Give All Diligence

A stable soul requires hard work.

The Stable Soul (7)

Therefore, brethren, be even more diligent to make your call and election sure, for if you do these things you will never stumble; for so an entrance will be supplied to you abundantly into the everlasting kingdom of our Lord and Savior Jesus Christ. 2 Peter 1.10, 11

Working out, not for
We noted, at the beginning of this series, that being a Christian is hard work. Peter said that, if we didn’t want to end up as unstable souls who may not be real believers, we need to “be even more diligent” to shore up our salvation.

This means working hard to understand and nurture our souls according to the patterns and practices God has revealed in His Word. We dare not neglect this daily work, or grow weary in it. Too much is at stake, both for ourselves and others, if we fail to work at stabilizing our souls for growing into Christ Jesus.

Being assured of salvation is not just a matter of having prayed some kind of sinner’s prayer, or even of going to church. Peter said there is a way to make sure that “entrance will be supplied to you abundantly into the eternal kingdom of our Lord and Savior Jesus Christ.” But we’re going to have to be diligent in nailing this down.

Understand that Peter is not talking about earning your salvation; we are saved entirely by grace through faith. Rather, what he wants is for us to make our salvation sure – both to us and to any who may observe us. He is saying just what Paul did when he called us to “work out” the salvation we have freely received (Phi. 2.12). The only way to avoid becoming an unstable soul, who is easily enticed by false teachers, is to work hard daily at being stable in your soul, giving even more diligence to making your calling and election sure.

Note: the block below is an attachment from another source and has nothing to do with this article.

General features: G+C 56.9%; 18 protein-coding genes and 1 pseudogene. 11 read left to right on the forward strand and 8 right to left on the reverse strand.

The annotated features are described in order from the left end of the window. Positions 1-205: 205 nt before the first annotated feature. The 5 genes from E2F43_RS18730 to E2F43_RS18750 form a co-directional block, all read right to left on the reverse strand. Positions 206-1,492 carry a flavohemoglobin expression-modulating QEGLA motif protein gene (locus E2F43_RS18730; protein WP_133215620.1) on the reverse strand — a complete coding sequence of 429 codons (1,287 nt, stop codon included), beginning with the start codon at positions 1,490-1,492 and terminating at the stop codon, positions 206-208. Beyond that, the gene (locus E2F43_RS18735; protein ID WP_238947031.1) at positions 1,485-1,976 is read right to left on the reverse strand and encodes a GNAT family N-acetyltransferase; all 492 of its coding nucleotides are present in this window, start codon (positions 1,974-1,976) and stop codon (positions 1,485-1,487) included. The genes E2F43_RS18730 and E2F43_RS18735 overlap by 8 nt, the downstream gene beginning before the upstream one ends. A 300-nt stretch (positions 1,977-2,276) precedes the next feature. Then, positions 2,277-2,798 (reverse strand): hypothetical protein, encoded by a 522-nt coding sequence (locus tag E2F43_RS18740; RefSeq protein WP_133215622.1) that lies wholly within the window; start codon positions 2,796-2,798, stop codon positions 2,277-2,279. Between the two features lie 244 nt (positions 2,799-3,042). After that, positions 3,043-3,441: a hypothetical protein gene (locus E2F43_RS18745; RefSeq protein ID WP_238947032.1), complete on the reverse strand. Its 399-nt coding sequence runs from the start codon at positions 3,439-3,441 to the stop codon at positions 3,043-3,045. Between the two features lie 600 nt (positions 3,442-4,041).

A lived reality
But what does this involve?

Peter tells us in the first chapter of his second epistle. If we have truly entered the promised salvation of God, and have removed ourselves from the lusts of the world, then, Peter says, we must give “all diligence” (v. 5) to build on that faith those things which can assure us that we really belong to the Lord. What are these? Well, here’s how Peter put it in 2 Peter 1.5-7: “But also for this very reason, giving all diligence, add to your faith virtue, to virtue knowledge, to knowledge self-control, to self-control perseverance, to perseverance godliness, to godliness brotherly kindness, and to brotherly kindness love.” These are the kinds of evidence of faith that a stable soul can bring to light in our lives (Heb. 11.1).

In other words, working with the Holy Spirit of God, according to the teaching of God’s Word and the example of Christ and the Apostles, we must work out into lived reality the gift of salvation we have embraced through faith. The life that is growing in our stable soul must become the life we express in words and deeds.

And Peter adds a promise (v. 8): “For if these things are yours and abound, you will be neither barren nor unfruitful in the knowledge of our Lord Jesus Christ.”